I'm actually surprised that the broadcasters lost - there must be some loophole that Aereo uses. Ordinarily, you can not rebroadcast shows without violating the copyright. I'll have to read the details of the previous decisions to see why Aereo was able to get away with it.



    ETA:

    I reviewed the complaint and it's just what I expected. The law is quite clear that public rebroadcast of copyrighted work is not allowed. Aereo is claiming that they're not publicly rebroadcasting the copyrighted work, but are rather sending private broadcasts to tens of thousands of users. That claim appears to be patently ridiculous and it's not at all clear why the lower courts accepted it.



    I'd say there's a very good chance the Supreme Court will reverse the lower courts' decisions. The fundamental question is "is Aereo's business model a public rebroadcast or a private one?" If the court says that it's public, the broadcasters will win.

     

    You may want to read it a little more closely.  I've been following Aereo for well over a year and it isn't rebroadcasting, which is why the courts have ruled in their (Aereo's) favor.  It makes perfect sense if you think about it.  Aereo is essentially renting out antennas and storage (DVR) to individuals.  Each person has their own antenna, 2 actually.  Instead of having my antenna on my TV or roof, they house it for me and just feed me the signal.  Is it a loophole? Yeah, maybe, but a legal one.  Smart people disrupt by finding those loopholes.  It's not rocket science.

     

    Besides, the broadcasters have lost in one district, even on appeal.  The case out west is still in flux because it's going through appeals.  I have serious doubts the Supreme Court will even review this case.



     

  • Reply 15 of 71
    allenbfallenbf Posts: 993member
    Quote:

    Originally Posted by BrianCPA View Post



    The Supreme Court typically hears about 1% of all cases that are petitioned. I highly doubt they will even bother with this one.



    I dropped cable a year ago in favor of Netflix, AppleTV, and a $10 antenna and never looked back. I hope the television market makes a huge shift towards users being able to purchase just want they want to watch AND for programs - including sporting events - to be broadcasted over the internet without ridiculous restrictions and blackout rules.



    AT&T has been fighting this exact same thing in their wireless division for a while now... trying to recoup money lost to technology that is evolving while they sit idle. AT&T CEO: "If you're using iMessage, you're not using one of our messaging services, right? That's disruptive to our messaging revenue stream."



    Until these companies decide to stop fighting for what they USED to have and start creating the services and experiences that customers want, organizations such as Aereo will continue to flourish.

     

    Agree, doubt they'll review the case at all.

     

    Personally, Aereo is slated to arrive in my area this fall.  Nearly everything my wife and I watch are broadcast channels, I'll be supplementing Aereo with Netflix, iTunes and maybe Hulu Plus.  Direct TV can go to...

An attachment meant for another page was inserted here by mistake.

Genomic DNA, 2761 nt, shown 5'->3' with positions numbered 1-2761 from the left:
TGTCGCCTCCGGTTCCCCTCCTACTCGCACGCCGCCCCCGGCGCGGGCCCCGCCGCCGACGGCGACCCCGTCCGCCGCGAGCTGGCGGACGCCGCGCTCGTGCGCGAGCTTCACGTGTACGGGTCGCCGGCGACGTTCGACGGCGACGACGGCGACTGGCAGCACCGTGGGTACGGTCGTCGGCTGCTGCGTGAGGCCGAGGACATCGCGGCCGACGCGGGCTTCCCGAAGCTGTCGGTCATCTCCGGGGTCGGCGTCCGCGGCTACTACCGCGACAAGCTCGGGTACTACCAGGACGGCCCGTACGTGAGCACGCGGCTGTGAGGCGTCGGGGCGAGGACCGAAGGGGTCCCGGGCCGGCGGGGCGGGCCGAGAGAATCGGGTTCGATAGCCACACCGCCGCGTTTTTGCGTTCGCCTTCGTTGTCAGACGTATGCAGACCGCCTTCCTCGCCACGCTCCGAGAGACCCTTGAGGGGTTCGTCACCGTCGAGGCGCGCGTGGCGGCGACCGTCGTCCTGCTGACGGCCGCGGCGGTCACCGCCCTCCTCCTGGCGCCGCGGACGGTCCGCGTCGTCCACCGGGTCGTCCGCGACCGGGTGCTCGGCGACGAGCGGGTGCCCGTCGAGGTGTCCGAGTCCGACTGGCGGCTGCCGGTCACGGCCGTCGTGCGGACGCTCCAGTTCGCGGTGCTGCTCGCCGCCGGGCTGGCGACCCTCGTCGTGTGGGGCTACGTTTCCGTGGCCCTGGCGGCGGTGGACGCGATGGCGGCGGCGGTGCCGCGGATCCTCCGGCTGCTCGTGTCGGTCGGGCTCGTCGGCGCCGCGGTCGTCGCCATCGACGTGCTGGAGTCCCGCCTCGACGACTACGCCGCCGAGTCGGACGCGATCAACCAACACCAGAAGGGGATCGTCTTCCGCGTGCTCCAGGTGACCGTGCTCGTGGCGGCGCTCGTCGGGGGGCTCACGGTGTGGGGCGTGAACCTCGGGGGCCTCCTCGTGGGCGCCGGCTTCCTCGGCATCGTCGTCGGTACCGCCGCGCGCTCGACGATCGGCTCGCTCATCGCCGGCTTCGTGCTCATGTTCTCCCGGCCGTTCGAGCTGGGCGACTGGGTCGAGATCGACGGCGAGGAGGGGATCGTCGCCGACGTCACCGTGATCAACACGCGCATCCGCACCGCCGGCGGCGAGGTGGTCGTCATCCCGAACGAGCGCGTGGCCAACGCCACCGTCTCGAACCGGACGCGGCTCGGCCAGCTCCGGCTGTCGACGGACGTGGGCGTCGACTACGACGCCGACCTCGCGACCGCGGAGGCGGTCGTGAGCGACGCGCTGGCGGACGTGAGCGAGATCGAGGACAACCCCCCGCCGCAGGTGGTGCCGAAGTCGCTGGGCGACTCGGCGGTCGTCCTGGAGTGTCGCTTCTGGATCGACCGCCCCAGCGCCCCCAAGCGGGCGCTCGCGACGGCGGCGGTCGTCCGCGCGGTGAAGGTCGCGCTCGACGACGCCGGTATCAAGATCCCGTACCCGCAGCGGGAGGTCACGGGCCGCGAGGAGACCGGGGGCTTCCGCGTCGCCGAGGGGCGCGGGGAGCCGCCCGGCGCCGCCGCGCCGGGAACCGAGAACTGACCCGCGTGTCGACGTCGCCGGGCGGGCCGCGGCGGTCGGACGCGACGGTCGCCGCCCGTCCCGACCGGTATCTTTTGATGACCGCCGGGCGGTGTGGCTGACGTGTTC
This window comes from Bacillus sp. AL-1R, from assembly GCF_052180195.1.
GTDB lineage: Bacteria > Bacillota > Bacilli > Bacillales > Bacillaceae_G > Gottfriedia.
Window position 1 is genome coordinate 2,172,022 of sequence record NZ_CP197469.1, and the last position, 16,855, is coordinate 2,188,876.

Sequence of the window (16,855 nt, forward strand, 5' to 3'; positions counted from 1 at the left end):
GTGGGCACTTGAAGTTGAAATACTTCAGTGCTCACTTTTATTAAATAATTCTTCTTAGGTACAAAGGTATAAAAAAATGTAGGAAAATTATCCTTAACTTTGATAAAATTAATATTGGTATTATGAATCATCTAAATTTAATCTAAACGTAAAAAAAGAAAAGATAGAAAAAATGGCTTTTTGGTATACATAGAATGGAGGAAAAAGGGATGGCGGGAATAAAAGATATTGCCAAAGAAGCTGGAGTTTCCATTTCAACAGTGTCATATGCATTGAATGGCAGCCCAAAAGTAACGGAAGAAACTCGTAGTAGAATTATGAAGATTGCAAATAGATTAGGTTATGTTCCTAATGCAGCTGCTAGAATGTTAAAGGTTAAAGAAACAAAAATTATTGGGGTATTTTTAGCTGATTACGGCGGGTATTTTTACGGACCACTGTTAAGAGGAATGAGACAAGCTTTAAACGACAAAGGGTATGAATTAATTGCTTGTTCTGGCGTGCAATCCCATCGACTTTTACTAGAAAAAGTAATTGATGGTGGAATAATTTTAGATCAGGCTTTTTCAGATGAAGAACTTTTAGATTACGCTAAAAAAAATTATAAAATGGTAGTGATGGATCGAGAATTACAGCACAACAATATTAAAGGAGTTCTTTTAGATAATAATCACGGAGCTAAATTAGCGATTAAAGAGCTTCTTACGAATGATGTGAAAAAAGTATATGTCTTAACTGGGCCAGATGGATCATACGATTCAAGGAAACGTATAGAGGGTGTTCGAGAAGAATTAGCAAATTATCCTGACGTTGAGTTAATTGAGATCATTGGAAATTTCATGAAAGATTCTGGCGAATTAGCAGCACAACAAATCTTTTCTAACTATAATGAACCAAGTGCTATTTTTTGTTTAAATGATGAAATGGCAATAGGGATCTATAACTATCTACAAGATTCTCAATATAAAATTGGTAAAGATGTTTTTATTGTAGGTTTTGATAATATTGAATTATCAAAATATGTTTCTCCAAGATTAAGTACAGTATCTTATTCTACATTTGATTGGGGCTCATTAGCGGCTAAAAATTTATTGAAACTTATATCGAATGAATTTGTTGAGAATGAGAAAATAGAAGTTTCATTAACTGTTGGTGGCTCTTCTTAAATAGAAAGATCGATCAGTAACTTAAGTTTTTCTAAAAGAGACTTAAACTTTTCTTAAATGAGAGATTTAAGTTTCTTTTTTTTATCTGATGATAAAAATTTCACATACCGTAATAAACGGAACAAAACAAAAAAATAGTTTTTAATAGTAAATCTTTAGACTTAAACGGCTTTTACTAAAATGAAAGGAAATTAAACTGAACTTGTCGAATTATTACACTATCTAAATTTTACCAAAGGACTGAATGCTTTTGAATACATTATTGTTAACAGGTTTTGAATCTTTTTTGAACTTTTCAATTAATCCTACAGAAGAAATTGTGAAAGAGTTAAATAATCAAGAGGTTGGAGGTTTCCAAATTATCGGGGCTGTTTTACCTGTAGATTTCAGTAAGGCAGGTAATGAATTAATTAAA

• Reply 16 of 71
    cpsrocpsro Posts: 2,442member
    Quote:
    Originally Posted by djames4242 View Post

     

    Too bad - I thought (and hoped) there was a federal regulation requiring this.


    Right, the FCC regulation requires an affordable basic service plan--unless a state deems a sufficiently competitive environment exists.

  • Reply 17 of 71
    dasanman69dasanman69 Posts: 12,973member
    cpsro wrote: »
    Here's hoping the broadcasters lose. I recently said b-bye to cable/satellite.
    I love free over-the-air HD broadcasts (without Aereo) but would like someday to view broadcasts in other markets besides where I live. Right now, Aereo only offers service to local areas from local broadcasters, but if the company survives the present battle, I would expect it to expand its business into wide-area distribution of program material.

    I don't believe that they would ever do that. Their saving grace right now is that they're transmitting what people can see for free, if they start transmitting cross regions/markets it could lead to the broadcasters getting a win.
  • Reply 18 of 71
    dasanman69dasanman69 Posts: 12,973member
    djames4242 wrote: »
    Too bad - I thought (and hoped) there was a federal regulation requiring this. Given the choice between paying a minimum of $70 (plus another $20 in taxes and regulated charges) and not watching TV, I'd choose not watching TV any day. There just isn't enough good content to justify that kind of ripoff. But for $15/month, at least I could watch local news and sports.

    I beg to differ, the quantity of quality content has increased dramatically in the last 5 years.
  • Reply 19 of 71
    cpsrocpsro Posts: 2,442member
    Quote:

    Originally Posted by dasanman69 View Post



    I don't believe that they would ever do that. Their saving grace right now is that they're transmitting what people can see for free, if they start transmitting cross regions/markets it could lead to the broadcasters getting a win.

    If Aereo survives the present challenge, it makes complete sense to expand. The program content they currently send over the Internet quite conceivably arrives at its destination by transiently leaving the local viewing area. One antenna per customer still applies. By taking baby steps through the legal system, the company establishes legal precedents and builds a revenue stream to fund expansion and defend itself.

  • Reply 20 of 71
    cpsrocpsro Posts: 2,442member
    Quote:

    Originally Posted by dasanman69 View Post





    I beg to differ, the quantity of quality content has increased dramatically in the last 5 years.

    Duck Dynasty FTW!!!!!!!!!

     

    (ack, choke, puke)